Skip to main content

Support George Washington's Mount Vernon

George Washington’s Mount Vernon is owned and operated by the Mount Vernon Ladies' Association, a private, 501 (c) (3) not-for-profit organization. Federal Tax ID # 54-0564701. We do not accept government funds, but rely solely on private contributions.

Make a Gift


Mount Vernon supporters Nicole M. McCullar and The Commonwealth Team invite you to make a donation to restore and preserve George and Martha Washington's bed chamber.

As the site of George Washington’s last moments in life, the Washingtons’ bedchamber is often looked upon as the most historically significant space in the Mansion. Visitors today are invited to see the bed where Washington died and to remember his untimely death on December 14, 1799 and the end of an era. Yet a full understanding of the room and its significance goes well beyond this singular event.

Designated specifically “Mrs. Washington’s bedchamber” during the Washingtons’ lifetimes, the room was furnished and shaped by her and as such, reveals her distinctive interests and her leading role within the household. This was an intensely personal place in the Mansion, the Washingtons’ private refuge in a home largely given over to public hospitality.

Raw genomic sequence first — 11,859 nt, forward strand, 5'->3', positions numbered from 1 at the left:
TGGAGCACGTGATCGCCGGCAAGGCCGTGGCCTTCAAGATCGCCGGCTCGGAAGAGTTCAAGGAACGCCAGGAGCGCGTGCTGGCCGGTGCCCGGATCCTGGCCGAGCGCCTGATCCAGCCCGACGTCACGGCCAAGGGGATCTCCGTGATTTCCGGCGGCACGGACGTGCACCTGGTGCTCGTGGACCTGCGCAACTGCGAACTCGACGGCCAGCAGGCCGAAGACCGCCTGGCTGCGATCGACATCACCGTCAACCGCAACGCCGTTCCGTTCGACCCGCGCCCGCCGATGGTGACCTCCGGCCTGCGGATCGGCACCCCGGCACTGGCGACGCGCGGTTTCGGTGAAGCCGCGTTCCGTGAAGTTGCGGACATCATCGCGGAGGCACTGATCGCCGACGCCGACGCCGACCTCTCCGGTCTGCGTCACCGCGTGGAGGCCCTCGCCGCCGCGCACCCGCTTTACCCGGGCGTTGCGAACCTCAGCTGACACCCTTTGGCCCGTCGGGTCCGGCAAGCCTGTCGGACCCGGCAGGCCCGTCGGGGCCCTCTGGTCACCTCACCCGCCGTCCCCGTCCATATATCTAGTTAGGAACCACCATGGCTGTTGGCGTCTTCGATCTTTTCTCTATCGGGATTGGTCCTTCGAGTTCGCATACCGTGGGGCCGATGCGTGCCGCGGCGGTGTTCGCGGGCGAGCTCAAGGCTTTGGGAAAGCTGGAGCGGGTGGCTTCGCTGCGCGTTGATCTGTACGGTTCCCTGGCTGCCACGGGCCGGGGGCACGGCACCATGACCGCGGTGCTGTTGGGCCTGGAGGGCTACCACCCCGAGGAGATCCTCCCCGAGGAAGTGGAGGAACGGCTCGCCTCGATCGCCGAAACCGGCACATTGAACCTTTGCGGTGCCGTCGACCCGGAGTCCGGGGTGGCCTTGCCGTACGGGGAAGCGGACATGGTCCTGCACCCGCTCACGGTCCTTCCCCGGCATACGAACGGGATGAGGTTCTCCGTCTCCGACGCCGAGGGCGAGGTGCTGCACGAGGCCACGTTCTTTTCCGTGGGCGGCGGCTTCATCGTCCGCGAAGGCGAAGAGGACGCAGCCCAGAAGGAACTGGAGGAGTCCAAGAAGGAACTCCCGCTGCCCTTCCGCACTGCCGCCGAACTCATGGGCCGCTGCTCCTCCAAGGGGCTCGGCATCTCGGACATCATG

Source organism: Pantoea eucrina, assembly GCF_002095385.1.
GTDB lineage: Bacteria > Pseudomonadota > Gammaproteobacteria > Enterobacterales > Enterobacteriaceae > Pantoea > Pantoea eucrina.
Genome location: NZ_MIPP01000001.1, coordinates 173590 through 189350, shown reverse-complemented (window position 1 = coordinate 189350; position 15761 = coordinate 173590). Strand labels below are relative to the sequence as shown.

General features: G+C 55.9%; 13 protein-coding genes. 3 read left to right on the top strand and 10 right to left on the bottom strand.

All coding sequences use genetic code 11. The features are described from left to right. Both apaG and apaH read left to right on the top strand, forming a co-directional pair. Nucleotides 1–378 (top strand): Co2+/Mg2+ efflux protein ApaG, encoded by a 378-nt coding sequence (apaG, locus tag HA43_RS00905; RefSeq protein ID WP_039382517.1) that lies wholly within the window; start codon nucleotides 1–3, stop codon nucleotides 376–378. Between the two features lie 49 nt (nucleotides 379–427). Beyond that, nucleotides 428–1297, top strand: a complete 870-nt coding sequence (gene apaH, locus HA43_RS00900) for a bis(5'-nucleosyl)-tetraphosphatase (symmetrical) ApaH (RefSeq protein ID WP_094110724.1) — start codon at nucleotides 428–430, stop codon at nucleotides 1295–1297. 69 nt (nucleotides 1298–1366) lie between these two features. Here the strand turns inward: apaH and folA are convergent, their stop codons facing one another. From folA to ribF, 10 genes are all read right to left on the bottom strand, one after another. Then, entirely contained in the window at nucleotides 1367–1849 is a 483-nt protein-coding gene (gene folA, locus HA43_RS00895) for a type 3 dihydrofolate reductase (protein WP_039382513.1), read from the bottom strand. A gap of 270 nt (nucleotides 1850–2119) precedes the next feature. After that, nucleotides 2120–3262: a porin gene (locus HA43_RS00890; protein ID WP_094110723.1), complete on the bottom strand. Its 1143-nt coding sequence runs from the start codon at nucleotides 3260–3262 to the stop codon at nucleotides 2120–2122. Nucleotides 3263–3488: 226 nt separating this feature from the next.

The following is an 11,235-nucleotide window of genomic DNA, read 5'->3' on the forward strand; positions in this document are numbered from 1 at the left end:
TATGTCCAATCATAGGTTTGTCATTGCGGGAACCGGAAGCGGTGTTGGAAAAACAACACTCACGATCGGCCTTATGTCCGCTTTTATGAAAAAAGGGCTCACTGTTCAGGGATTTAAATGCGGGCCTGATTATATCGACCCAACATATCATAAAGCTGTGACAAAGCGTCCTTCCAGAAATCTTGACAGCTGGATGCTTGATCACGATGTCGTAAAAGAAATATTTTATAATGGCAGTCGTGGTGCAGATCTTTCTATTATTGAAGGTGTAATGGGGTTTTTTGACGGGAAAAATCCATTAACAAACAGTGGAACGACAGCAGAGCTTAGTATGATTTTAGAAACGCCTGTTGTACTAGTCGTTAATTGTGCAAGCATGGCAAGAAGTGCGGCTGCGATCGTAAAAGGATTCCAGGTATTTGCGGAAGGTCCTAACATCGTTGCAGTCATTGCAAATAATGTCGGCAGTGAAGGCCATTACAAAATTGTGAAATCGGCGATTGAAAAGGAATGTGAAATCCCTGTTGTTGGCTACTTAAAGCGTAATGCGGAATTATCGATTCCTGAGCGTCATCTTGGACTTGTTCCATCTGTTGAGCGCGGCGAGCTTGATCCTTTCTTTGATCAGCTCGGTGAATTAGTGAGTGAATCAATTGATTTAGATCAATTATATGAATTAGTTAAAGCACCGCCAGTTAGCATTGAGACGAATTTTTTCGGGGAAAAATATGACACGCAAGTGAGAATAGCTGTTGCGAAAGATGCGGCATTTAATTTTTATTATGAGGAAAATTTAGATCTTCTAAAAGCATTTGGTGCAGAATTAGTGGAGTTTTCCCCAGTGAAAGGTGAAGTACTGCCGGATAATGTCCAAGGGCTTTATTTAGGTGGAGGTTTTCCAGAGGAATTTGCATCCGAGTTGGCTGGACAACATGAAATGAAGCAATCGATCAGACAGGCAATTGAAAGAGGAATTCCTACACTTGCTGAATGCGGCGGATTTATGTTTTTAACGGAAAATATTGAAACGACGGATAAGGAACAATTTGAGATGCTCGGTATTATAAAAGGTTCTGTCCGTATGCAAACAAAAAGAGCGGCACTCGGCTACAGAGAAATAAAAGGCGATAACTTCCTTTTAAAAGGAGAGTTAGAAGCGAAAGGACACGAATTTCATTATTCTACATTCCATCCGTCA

Research and planning are now underway by Mount Vernon's preservation team who will make needed repairs to the walls, ceiling, floors, and windows. In tandem, curatorial research and technological advances are informing new interpretations of how to most accurately present the bedchamber’s décor and placement of objects as they would have appeared in 1799 – including the commission and installation of a handmade reproduction wallpaper based on found fragments. This will dramatically transform the room to reflect the Washingtons’ choice of fashionable and sophisticated patterns.

Be part of history by supporting the restoration of what many regard as the most important and meaningful room at Mount Vernon.

Make A Gift

George Washington's Mount Vernon

George Washington’s skill as a general helped secure our independence. His leadership as our first president shaped this new nation. His enduring legacy continues to inspire us.

After falling into disrepair following his death in 1799, this historic property was rescued by the Mount Vernon Ladies’ Association. They opened it to the public in 1860. It is now the most visited historic home in America.